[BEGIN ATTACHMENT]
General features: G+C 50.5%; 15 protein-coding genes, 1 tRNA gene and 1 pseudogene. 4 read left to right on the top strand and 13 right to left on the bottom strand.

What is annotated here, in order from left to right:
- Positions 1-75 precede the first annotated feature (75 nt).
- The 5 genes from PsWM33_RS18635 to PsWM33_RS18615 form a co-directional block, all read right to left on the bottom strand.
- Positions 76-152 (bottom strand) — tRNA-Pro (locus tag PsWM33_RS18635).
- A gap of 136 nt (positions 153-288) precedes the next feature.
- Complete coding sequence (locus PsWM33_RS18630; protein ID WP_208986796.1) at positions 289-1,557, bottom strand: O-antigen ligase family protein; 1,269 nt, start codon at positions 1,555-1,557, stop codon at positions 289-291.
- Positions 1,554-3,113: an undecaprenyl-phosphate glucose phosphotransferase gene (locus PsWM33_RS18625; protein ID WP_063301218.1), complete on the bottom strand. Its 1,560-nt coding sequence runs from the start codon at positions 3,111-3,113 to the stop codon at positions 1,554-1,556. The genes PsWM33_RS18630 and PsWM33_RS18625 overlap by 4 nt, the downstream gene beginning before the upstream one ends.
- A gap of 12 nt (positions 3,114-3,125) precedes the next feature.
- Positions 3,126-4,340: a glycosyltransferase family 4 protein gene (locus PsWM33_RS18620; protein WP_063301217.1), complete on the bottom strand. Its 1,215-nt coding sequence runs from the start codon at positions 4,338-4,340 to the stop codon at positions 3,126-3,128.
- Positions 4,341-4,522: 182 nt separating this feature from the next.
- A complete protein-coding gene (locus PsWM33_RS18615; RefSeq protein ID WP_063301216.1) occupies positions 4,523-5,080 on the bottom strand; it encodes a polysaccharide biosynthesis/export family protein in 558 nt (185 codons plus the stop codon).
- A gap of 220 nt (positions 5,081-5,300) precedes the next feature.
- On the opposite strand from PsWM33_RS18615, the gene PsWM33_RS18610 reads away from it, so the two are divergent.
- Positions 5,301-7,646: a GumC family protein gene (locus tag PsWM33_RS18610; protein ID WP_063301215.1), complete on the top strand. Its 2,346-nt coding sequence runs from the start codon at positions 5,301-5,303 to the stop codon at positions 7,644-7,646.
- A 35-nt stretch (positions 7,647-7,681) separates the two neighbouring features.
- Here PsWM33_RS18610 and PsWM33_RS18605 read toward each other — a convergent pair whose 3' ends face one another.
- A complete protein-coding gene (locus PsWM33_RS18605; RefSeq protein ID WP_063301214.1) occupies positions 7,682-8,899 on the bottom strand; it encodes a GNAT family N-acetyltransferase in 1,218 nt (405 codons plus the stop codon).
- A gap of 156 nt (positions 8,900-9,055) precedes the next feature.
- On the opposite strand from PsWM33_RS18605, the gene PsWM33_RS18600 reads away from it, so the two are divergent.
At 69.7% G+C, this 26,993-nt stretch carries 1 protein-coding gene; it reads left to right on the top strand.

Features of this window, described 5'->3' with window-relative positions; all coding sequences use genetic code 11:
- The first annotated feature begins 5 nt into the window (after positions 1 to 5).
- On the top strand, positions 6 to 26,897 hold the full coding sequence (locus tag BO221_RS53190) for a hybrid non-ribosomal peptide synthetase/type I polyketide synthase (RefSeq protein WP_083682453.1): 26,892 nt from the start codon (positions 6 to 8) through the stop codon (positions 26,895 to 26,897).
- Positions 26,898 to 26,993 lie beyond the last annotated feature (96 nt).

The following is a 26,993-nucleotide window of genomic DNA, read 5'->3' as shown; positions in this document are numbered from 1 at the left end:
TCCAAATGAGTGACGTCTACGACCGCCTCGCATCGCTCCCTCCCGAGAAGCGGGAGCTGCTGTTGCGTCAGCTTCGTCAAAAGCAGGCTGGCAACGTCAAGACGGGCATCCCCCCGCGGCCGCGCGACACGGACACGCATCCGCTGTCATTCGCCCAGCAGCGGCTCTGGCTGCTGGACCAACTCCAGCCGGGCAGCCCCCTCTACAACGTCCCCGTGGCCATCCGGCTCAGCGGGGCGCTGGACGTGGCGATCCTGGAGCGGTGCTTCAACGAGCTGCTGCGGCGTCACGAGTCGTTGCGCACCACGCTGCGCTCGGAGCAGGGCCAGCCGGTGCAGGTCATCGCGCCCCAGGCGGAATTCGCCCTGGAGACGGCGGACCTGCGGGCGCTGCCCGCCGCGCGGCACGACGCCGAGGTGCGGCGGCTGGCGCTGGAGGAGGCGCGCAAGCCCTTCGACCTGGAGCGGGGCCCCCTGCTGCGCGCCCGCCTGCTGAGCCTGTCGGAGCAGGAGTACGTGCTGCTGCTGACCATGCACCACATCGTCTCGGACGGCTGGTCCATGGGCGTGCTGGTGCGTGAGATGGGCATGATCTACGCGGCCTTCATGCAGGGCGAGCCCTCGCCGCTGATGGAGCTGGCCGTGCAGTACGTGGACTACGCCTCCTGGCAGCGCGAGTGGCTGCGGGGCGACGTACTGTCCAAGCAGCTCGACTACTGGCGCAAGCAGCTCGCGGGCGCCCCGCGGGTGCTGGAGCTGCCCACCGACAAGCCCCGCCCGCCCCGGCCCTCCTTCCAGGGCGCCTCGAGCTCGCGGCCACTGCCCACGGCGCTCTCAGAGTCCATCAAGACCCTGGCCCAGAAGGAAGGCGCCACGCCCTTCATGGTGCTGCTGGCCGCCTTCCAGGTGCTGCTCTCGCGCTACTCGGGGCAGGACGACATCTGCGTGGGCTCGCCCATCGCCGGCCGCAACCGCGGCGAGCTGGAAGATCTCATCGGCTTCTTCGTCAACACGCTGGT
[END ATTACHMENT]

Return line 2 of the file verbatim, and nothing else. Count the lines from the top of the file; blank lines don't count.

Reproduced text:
What is annotated here, in order from left to right: